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"They Just Say Organic Food Is Healthier”: Perceptions of Healthy Food among Supermarket Shoppers in Southwest Baltimore

December 01, 2014
Culture, Agriculture, Food and Environment

Sarah O. Rodman, Anne M. Palmer, Drew A. Zachary, Laura C. Hopkins and Pamela J. Surkan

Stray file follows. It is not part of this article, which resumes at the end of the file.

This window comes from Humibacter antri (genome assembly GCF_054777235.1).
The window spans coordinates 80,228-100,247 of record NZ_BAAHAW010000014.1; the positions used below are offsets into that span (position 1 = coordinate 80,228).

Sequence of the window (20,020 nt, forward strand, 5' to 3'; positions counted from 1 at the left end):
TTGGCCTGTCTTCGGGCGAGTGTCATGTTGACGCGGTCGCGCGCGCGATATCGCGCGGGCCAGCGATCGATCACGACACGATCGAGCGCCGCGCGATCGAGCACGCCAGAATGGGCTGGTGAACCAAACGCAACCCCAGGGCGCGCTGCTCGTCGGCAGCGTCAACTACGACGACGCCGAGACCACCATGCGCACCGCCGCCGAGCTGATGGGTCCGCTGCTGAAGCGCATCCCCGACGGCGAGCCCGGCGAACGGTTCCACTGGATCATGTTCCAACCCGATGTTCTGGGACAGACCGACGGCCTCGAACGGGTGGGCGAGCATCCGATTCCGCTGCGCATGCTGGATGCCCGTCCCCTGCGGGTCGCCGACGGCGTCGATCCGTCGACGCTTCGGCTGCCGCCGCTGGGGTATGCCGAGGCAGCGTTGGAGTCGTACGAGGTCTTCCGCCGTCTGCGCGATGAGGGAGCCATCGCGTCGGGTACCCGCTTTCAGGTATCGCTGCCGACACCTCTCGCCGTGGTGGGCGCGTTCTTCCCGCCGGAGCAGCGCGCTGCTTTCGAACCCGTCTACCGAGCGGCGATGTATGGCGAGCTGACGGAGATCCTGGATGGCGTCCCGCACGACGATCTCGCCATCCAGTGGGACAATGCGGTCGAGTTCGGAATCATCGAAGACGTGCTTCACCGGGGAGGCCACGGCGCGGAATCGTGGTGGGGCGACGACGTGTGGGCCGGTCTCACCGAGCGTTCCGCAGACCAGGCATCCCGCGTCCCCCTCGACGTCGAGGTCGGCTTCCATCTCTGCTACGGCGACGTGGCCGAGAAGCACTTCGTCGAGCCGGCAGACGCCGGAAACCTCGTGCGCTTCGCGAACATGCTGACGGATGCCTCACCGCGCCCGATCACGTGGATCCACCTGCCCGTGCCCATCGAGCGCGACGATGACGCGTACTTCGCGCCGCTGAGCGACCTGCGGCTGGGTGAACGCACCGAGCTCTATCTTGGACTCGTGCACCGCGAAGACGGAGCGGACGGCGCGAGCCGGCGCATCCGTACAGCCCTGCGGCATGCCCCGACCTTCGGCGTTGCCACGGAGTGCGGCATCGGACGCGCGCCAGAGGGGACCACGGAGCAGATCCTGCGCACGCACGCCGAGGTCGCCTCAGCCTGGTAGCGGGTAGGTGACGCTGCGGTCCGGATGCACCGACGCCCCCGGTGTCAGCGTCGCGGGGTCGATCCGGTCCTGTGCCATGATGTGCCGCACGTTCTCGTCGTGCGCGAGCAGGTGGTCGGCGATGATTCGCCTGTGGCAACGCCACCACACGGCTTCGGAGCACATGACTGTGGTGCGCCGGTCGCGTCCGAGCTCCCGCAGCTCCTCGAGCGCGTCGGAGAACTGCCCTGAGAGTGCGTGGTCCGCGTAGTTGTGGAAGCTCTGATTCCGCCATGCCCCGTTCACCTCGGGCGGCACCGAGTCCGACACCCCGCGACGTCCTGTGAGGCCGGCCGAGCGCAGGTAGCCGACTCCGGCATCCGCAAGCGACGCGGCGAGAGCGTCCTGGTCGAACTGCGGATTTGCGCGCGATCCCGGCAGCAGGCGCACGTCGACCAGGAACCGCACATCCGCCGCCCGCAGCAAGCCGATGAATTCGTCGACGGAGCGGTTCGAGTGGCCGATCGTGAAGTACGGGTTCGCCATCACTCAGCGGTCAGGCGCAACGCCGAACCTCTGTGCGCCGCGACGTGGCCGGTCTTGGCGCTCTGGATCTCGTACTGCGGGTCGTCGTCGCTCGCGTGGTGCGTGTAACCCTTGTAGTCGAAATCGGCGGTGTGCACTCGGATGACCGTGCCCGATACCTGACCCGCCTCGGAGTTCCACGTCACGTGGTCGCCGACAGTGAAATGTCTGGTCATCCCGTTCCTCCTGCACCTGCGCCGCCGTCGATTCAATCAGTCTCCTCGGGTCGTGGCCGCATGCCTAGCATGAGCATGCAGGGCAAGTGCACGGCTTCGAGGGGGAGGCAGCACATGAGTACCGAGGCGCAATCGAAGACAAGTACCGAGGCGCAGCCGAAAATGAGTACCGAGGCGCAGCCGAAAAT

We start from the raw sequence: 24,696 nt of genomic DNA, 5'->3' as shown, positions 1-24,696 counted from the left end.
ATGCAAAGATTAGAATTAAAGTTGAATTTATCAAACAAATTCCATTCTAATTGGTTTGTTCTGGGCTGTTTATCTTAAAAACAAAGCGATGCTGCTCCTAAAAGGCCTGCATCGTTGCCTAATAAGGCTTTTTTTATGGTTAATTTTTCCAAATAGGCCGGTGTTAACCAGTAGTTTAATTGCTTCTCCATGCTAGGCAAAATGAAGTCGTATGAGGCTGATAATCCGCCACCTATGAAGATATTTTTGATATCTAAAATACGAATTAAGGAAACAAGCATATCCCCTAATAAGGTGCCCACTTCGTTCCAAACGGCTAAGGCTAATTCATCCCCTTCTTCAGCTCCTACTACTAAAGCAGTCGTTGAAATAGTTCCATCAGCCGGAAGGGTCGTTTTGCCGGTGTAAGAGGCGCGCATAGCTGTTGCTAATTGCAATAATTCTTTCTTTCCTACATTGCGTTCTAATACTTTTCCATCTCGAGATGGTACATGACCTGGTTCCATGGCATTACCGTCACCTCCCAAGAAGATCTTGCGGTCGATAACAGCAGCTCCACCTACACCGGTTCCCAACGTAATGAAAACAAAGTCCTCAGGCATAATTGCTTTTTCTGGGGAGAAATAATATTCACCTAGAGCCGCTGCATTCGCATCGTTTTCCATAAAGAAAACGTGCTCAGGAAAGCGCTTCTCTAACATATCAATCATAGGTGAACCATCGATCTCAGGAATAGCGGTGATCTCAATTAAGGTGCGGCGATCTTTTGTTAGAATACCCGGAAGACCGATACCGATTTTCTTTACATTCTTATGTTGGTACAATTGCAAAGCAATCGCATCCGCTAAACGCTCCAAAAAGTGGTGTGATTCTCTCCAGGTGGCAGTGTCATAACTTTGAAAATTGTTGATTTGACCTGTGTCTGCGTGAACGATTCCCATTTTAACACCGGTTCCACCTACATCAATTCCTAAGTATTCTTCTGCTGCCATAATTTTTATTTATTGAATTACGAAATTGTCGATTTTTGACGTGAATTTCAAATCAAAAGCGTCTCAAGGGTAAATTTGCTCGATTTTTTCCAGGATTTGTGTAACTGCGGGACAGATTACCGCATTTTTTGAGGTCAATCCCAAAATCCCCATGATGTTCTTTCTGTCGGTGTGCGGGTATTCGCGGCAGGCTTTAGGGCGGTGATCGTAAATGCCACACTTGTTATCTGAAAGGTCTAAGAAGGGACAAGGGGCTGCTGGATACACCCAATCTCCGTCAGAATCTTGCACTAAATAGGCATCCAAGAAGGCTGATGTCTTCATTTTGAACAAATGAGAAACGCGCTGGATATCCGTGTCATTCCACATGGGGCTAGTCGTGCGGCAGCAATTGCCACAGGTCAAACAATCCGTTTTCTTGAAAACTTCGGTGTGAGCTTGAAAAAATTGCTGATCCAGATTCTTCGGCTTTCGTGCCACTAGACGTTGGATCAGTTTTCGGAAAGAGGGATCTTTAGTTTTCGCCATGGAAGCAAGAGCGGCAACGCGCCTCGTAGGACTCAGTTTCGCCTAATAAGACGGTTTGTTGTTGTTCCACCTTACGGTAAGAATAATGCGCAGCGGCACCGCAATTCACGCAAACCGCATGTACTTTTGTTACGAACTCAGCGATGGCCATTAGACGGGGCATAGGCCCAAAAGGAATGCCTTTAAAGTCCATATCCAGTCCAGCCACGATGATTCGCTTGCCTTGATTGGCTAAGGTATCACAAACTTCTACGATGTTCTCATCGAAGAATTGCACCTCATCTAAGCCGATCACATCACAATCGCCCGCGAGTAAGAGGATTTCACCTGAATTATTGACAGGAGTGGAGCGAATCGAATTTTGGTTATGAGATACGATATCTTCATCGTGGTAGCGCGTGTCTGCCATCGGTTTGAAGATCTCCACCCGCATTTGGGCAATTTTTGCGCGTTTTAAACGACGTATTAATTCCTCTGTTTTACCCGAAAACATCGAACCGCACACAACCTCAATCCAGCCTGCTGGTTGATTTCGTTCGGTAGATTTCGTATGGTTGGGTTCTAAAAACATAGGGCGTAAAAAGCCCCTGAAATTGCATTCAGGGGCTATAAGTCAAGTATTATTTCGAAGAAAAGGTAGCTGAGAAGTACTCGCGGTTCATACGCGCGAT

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To discover how organic food factors into low-income consumers’ overall understanding of healthy eating, we analyzed 36 in-depth interviews with adults in Baltimore, Maryland. We asked participants to discuss their understanding of healthy eating. Unprompted, many participants discussed organic food or attributes commonly understood to define organic food. Some participants believed health issues including cancer, weight gain, and allergies can arise from consuming nonorganic foods. Participants expressed that organic competes with other food attributes such as nutrient content in informing their perception of whether a food is healthy. Several voiced concern that nonorganic foods are responsible for weight gain and abnormal development. Our results show that despite limited access, organic is an important factor in some consumers’ understanding of healthy food. Consumers’ perceptions of organic can swamp or compete with other messages about healthy eating. Therefore, consumers’ understanding of organic should be considered in developing diet-related messages and programs.

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